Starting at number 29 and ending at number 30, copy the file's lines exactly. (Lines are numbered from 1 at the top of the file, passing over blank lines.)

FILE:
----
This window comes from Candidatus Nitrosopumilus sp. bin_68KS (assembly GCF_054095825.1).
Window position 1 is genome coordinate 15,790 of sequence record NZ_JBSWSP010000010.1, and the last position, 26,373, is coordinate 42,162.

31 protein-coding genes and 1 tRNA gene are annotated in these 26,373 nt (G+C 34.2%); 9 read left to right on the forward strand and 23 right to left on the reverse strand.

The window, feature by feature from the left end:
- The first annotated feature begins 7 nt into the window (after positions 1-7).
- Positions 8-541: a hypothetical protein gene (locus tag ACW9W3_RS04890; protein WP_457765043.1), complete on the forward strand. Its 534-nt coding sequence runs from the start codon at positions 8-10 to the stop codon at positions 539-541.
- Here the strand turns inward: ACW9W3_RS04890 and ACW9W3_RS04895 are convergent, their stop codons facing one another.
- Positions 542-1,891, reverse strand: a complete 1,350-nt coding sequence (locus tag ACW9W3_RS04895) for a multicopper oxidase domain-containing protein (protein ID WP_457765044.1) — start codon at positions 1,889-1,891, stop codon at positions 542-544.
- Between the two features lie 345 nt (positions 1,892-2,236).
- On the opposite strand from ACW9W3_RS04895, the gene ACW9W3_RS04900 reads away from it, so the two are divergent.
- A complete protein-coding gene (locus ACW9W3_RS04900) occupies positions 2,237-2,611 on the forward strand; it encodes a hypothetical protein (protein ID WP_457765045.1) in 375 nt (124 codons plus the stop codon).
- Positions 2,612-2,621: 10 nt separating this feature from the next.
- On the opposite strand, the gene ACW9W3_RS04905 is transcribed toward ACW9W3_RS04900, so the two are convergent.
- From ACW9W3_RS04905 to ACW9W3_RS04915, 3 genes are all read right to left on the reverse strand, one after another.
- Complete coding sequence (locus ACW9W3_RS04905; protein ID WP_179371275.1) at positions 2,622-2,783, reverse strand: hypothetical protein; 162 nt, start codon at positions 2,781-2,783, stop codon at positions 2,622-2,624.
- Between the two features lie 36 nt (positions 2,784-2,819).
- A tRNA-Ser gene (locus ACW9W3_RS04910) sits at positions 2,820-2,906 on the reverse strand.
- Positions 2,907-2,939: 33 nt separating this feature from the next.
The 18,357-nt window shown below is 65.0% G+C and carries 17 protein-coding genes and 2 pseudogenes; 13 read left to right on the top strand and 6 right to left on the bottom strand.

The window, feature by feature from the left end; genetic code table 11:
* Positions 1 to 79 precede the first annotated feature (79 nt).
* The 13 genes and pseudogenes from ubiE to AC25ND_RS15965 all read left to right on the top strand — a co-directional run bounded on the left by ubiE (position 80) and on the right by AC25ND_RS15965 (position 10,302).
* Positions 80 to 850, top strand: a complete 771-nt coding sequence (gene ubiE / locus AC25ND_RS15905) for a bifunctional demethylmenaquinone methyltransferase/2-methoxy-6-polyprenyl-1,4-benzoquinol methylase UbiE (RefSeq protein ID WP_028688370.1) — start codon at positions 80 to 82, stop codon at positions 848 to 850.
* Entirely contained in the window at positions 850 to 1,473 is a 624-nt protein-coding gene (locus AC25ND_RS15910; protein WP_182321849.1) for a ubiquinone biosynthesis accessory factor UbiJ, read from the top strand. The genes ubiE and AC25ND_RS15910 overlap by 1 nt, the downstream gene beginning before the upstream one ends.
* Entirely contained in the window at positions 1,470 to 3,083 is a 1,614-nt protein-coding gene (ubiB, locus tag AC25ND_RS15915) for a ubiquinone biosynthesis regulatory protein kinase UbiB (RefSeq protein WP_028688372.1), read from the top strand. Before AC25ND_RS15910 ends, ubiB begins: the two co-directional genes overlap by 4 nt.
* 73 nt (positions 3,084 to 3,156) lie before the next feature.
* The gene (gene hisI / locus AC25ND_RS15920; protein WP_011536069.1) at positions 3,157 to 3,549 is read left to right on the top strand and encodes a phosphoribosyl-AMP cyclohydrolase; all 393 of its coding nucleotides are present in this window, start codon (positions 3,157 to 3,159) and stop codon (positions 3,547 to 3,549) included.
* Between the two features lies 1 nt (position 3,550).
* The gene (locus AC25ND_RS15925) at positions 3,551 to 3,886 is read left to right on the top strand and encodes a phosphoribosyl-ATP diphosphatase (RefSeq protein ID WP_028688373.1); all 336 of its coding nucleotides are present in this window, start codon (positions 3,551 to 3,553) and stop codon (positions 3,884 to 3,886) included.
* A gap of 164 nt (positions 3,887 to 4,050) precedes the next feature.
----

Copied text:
* The gene (locus AC25ND_RS15925) at positions 3,551 to 3,886 is read left to right on the top strand and encodes a phosphoribosyl-ATP diphosphatase (RefSeq protein ID WP_028688373.1); all 336 of its coding nucleotides are present in this window, start codon (positions 3,551 to 3,553) and stop codon (positions 3,884 to 3,886) included.
* A gap of 164 nt (positions 3,887 to 4,050) precedes the next feature.